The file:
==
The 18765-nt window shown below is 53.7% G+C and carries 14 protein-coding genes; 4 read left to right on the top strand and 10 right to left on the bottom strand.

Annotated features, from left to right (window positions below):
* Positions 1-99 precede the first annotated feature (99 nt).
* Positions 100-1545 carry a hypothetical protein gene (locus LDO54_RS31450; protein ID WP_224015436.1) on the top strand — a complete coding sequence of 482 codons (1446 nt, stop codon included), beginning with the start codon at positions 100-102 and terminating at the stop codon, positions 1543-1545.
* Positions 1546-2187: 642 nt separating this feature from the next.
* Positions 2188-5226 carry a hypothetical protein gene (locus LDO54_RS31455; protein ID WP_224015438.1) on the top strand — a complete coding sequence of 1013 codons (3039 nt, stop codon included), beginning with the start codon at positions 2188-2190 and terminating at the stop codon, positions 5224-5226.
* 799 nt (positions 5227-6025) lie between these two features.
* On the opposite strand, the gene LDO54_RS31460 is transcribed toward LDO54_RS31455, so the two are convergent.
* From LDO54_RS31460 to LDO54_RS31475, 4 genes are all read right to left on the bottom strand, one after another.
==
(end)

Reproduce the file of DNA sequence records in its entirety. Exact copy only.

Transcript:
The 18765-nt window shown below is 53.7% G+C and carries 14 protein-coding genes; 4 read left to right on the top strand and 10 right to left on the bottom strand.

Annotated features, from left to right (window positions below):
* Positions 1-99 precede the first annotated feature (99 nt).
* Positions 100-1545 carry a hypothetical protein gene (locus LDO54_RS31450; protein ID WP_224015436.1) on the top strand — a complete coding sequence of 482 codons (1446 nt, stop codon included), beginning with the start codon at positions 100-102 and terminating at the stop codon, positions 1543-1545.
* Positions 1546-2187: 642 nt separating this feature from the next.
* Positions 2188-5226 carry a hypothetical protein gene (locus LDO54_RS31455; protein ID WP_224015438.1) on the top strand — a complete coding sequence of 1013 codons (3039 nt, stop codon included), beginning with the start codon at positions 2188-2190 and terminating at the stop codon, positions 5224-5226.
* 799 nt (positions 5227-6025) lie between these two features.
* On the opposite strand, the gene LDO54_RS31460 is transcribed toward LDO54_RS31455, so the two are convergent.
* From LDO54_RS31460 to LDO54_RS31475, 4 genes are all read right to left on the bottom strand, one after another.